Modbus is a versatile and proven communication protocol that is widely used in industrial automation as well as other applications, as it enables easy and efficient data exchange between devices on a network. The two main variants, Modbus TCP and Modbus RTU, differ in transmission technology and frame structure, so they can meet different application areas.
The communication interface “Modbus Transmission Control Protocol” and is a variant based on the Internet Protocol (IP). It uses the standard TCP/IP network found in most modern industrial and commercial networks. In addition, data can be transmitted via Ethernet or wireless Wi-Fi connections, which ensures fast and reliable communication. In the interface protocol, data is transferred in the server-client model in the form of Ethernet frames. These frames contain the commands and data of the interface that are exchanged between a client (e.g. a PC) requesting the data and a server (e.g. a controller). Data is transmitted via port 502, which allows for easy integration into existing network infrastructures.
The advantage of Modbus TCP lies in its simplicity and interoperability. Since it is based on TCP/IP, it can easily communicate over LANs, WANs, or the Internet. It is also well suited for applications where fast and reliable data transmission is required, such as industrial automation and building automation.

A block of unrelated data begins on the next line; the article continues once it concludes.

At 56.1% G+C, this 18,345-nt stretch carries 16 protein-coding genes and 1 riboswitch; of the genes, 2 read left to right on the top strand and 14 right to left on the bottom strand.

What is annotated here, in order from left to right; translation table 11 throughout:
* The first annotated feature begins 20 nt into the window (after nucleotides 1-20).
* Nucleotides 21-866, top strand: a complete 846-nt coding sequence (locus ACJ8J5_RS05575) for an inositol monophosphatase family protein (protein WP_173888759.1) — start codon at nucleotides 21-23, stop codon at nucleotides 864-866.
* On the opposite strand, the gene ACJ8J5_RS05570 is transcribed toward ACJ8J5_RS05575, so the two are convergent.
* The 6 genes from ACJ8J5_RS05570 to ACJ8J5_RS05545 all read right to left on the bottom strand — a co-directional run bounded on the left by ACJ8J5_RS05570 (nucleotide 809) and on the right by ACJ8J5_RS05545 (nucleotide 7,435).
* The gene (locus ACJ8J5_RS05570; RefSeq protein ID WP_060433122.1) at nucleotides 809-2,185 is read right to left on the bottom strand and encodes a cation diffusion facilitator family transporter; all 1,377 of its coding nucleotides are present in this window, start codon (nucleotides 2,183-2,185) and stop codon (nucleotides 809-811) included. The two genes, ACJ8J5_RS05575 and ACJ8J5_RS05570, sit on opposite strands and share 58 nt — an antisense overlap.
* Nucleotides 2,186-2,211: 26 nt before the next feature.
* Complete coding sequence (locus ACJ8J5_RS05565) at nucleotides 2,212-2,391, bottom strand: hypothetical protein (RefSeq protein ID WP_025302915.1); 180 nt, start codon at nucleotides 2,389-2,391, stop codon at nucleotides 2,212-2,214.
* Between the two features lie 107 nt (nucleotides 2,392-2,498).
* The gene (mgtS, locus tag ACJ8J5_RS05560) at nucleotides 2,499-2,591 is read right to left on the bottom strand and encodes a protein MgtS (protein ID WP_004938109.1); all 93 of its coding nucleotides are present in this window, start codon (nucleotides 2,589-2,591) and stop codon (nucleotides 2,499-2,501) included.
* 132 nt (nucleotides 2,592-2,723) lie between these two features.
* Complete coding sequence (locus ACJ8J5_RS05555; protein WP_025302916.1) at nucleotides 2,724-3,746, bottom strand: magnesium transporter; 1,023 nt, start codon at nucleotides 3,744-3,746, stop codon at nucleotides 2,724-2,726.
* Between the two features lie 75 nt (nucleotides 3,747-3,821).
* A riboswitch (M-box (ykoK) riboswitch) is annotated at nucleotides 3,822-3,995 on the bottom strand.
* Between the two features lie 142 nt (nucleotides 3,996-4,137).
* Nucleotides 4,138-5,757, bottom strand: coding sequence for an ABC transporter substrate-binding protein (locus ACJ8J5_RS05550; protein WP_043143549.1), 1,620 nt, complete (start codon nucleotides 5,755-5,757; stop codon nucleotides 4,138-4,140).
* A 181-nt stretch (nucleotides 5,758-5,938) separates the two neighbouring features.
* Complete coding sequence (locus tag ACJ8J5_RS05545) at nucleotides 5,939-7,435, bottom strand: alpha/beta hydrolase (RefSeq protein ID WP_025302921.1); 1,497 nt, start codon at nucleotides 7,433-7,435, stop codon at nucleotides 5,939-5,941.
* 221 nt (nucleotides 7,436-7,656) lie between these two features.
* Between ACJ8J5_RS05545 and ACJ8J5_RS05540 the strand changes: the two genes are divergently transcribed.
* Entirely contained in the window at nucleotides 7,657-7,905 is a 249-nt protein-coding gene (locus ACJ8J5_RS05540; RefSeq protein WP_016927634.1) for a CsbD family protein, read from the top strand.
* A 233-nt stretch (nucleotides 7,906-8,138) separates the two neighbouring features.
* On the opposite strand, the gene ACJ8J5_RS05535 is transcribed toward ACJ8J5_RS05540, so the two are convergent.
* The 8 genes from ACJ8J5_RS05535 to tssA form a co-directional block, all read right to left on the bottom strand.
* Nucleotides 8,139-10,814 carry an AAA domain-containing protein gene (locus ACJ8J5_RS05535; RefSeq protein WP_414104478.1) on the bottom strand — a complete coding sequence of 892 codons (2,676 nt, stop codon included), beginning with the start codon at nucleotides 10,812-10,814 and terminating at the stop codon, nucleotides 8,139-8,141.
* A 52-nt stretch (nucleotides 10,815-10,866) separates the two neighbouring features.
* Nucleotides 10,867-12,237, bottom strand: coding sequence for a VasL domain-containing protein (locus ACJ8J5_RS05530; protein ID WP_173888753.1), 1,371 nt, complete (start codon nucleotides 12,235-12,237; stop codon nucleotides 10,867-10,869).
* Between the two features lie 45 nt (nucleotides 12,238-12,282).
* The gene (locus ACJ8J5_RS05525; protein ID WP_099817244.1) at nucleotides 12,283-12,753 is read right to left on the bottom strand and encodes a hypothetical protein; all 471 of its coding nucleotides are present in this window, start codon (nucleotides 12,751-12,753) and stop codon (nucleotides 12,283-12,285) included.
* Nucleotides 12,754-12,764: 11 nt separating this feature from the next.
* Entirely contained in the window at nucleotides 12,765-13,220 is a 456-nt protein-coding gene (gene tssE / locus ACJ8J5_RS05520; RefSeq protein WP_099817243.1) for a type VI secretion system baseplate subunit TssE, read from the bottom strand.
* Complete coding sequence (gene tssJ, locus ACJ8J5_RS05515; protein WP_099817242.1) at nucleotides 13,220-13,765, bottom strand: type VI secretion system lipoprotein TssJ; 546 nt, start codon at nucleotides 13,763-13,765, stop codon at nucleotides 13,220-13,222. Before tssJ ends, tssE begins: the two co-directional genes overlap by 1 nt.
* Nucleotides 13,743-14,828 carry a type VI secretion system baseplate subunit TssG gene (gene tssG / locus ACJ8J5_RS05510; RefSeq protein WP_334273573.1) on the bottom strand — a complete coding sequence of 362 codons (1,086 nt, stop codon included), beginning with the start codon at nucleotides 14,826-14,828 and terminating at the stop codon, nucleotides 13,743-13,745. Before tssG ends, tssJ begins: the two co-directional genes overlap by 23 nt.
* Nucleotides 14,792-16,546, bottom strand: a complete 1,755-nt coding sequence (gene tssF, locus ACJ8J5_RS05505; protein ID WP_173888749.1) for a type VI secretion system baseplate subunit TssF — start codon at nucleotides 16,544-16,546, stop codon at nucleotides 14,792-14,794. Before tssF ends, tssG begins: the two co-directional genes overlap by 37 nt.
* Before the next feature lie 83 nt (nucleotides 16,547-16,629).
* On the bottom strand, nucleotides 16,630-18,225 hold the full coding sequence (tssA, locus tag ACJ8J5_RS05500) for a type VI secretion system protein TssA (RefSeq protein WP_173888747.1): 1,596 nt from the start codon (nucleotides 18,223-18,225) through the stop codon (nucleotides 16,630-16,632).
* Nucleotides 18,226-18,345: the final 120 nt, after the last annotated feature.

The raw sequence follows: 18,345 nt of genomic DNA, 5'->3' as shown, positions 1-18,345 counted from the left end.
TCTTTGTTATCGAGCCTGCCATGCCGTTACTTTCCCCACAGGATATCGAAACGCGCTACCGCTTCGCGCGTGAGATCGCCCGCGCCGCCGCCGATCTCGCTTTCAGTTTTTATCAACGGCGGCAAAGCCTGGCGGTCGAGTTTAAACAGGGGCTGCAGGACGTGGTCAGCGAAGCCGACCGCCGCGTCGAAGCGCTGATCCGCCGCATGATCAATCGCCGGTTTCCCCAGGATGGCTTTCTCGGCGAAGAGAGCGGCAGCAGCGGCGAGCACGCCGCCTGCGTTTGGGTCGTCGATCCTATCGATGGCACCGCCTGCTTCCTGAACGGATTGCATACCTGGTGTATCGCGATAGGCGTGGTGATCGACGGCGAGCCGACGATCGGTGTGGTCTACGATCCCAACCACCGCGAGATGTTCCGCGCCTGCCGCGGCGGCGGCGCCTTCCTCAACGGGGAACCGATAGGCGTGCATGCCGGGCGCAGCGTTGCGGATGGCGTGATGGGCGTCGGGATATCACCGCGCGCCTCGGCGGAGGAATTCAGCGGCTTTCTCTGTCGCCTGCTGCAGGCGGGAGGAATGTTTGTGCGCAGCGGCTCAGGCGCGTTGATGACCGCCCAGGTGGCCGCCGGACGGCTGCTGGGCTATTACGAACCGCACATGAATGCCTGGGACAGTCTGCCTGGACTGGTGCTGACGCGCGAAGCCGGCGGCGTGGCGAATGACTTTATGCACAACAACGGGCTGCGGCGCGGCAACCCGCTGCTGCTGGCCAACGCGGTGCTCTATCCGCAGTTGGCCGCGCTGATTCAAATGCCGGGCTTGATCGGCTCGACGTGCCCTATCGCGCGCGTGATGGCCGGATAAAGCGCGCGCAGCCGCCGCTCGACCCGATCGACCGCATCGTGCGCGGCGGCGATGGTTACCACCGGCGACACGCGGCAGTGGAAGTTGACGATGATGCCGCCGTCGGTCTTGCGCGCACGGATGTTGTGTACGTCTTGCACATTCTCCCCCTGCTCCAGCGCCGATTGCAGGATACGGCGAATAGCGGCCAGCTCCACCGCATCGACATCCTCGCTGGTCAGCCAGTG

Another communication interface, the “Modbus Remote Terminal Unit”, is a serial variant of the protocol. Unlike Modbus TCP, which uses Ethernet, Modbus RTU uses a serial interface such as RS-232 or RS-485 for data communication. In this case, the transmission of data takes place in the form of binary values. This makes them more efficient, as there is no need for extensive header information, as is the case with Modbus TCP. Communication occurs in a master-slave model, with the master sending the commands and the slaves receiving the data or responding to the commands with data.
One of the main advantages of this communication interface is the robustness of serial communication, which is consequently advantageous in harsh industrial environments. The short data transfer time and easy cabling make it a practical choice for applications where a longer distance between devices is required, such as in large factories or buildings.
The third communication interface presented in this article is called “Modbus RTU encapsulated in TCP” and is another variant of the Modbus protocol. Their main purpose is to transport serial RTU traffic over a TCP/IP network. The serial data is encapsulated in TCP/IP packets and then sent over the Ethernet. This approach makes it possible to take advantage of both protocol variants. To use this interface, a so-called “Modbus Gateway” is usually used. A gateway is a device or software that is positioned between the Modbus TCP master and the serial RTU slaves. It takes on the task of converting the RTU messages into TCP/IP packets and vice versa. This allows RTU devices to be seamlessly integrated into a TCP network without the need for a complete transition to Modbus TCP.